The Portuguese adaptation of the French Toast, Rabanadas are mainly found in Portuguese homes as a Christmas dessert but are delicious any time of the year. This variation is distinctive by combining flavours like cinnamon and lemon with the sweetness of a Port wine syrup.


The origin of the famous French toast is uncertain but variations of the recipe are widespread all around Europe with its earliest known reference being found in the Apicius: a collection of Latin recipes dating to the 4th or 5th century which mentions the recipe but without the use of eggs.


The Ingredients (25 slices approx.)


  • An old baguette (at least 2 day old)
  • 350g caster sugar
  • 6 fresh free range eggs, whipped
  • ½ litre milk
  • 1 lemon, zest only
  • 2 small cinnamon sticks
  • 1tbsp ground cinnamon
  • 750ml water
  • 1 shot Porto wine
  • 650ml vegetable oil
  • 100g of walnuts






  1. Drop 150g of sugar into a medium size pan, add 250ml of water, the shot of port wine, 1/3 lemon skin and a small cinnamon stick. Stir well and turn on the heating to bring to a boil;
  2. Let it boil on medium low heat for about 15 minutes. The syrup should be ready when it starts producing a lot of bubbles;
  3. At this point, turn off the heating and put it aside to cool down.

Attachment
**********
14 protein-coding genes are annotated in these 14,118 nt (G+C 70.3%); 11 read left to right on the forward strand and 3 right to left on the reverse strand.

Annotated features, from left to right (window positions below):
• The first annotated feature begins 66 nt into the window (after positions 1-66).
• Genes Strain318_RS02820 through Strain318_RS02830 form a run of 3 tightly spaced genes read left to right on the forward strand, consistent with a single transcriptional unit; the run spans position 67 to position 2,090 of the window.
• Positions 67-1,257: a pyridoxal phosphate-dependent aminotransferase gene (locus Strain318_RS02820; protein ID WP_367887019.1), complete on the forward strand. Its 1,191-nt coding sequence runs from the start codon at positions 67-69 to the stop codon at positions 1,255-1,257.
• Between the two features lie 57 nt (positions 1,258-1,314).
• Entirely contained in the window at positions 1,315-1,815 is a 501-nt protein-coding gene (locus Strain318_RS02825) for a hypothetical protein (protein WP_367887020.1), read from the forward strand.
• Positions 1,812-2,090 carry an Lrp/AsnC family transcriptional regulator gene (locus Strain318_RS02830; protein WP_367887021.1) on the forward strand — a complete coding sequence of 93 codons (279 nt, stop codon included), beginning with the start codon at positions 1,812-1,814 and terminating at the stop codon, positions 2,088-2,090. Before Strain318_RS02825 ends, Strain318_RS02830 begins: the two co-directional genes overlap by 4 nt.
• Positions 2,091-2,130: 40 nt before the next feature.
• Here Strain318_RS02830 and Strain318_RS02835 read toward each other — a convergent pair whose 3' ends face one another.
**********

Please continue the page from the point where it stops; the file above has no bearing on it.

The Rabanadas:


  1. Start by cutting the baguette into slices (not too thin);
  2. Drop 125g of sugar into a medium size pan, add the milk, 2/3 of the lemon skin and a cinnamon stick. Finally, add ½ litre of water, stir well and turn up the heat to bring to a boil;
  3. When it starts boiling turn down the heat to the lowest and give it a stir. We are now ready to start frying the Rabanadas:
  4. Dunk each bread slice in the milk and straight after in the whipped eggs;
  5. Then deep fry in vegetable oil making sure you fry on both sides. Just fry them enough to give them a crispy golden look. Repeat the same process for all the bread slices (I usually fry 3 or 4 slices at the same time but this depends on the size of the pan you’ll be using);
  6. After frying all the bread slices drop the remaining sugar (75g) and cinnamon (10g) into a wide bowl or small plate and mix them both well. Then coat each slice of fried bread in the sugar and cinnamon mix;
  7. E pronto! It’s done! Serve the Rabanadas with crushed walnuts and topped with the Port wine syrup.


Bom apetite!


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(20 comments on “RABANADAS”)

  1. Paul

    Aha. Just watched the video to the end. I really must stop shooting from the hip. Will try this. Looks great :-)

      1. Jorge

        They were never good though. But I still miss her cooking, I still miss her telling us stories about grandma and grandpa. But I know we have to do this.


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